Patrick’s Secret Recipe?
The first thing you need to know about the Irish-Anglo prison now rebranded as Australia is the all-conquering bar of deliciousness that is the Violet Crumble. Or the second perhaps, after learning not to stand directly under the hole in the o-zone. This crackly honeycomb wrapped in chocolate is virtually unknown outside of the Oceanic country, with the secret recipe remaining closely guarded by stern-faced officials. But could some early version of the treat have formed the basis for St Patrick’s path to sainthood?
Irish snacks trumped by Australian genius
Long a mainstay of the southern sweet tooth, the Violet Crumble is embedded at the heart of modern-day Australia. And with good reason, Aussies have been chomping on the iconic candy bar since their nation was only twelve years old. Arguably, the snack was originally created to provide solace from the strain of being such an adolescent whiz kid. Part of some kind of virtuoso coming of age. Because in the scheme of things, producing such a top-quality piece of confectionery after only twelve years of existence warrants serious respect.
By the time the Irish saint died in the 5th century AD, Ireland may have had a codified legal system and a national religion. But it is hard to imagine Patrick snacking on such a highly delicious treat. The evidence is of course lost in the sods of time. But could Violet Crumble, or similar Irish snacks, have been purchasable – via clandestine trading networks or otherwise – in Patrick’s time? Scrumptious elixirs from which the Irish saint drew his prowess?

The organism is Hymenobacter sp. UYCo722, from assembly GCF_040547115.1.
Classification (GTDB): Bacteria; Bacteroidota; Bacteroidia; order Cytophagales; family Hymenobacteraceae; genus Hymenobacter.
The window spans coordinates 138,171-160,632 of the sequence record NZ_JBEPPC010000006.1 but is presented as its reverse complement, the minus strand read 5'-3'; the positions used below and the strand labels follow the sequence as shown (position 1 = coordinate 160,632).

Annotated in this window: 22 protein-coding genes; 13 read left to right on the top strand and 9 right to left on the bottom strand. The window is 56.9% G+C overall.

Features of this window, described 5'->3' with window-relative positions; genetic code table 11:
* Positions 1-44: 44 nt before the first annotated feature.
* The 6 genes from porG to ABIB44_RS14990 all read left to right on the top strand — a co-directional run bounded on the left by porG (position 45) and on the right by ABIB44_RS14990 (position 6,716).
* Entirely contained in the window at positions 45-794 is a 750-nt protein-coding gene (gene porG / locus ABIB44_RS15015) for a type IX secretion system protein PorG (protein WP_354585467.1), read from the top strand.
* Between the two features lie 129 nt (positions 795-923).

Patrick’s secret recipe kept under wrap(per)s
If in those frugal times he did enjoy such edible strokes of genius as the Violet Crumble, it is likely that St Paddy’s secret recipe for sainthood was kept far from prying eyes. The patron saint of Ireland (and Nigeria) would have had to wait several years for each candy shipment to arrive, before partaking in a glutinous binge for the ages. The back of the pantry would likely have been a good spot for such unsaintlike activities – “Where are ya, Paddy?” “I’m in heeeere, haawney, thought I saw a snake…nom nom nom nom”.
Although definitive supporting historical documentation on the secret recipe is lacking, you can at the very least conclude with certainty that, unlike Australia, the Irish saint was not consuming such delectable treats after just twelve years of life. Kidnapped and brought to Ireland as a slave, Patrick’s adolescence saw him forced to prostitute himself (as a shepherd). In this setup, you’d imagine he was God-blessed to have even the scantiest of sheep heads to lick come the colder nights of winter.
At least the Irish saint wasn’t Greek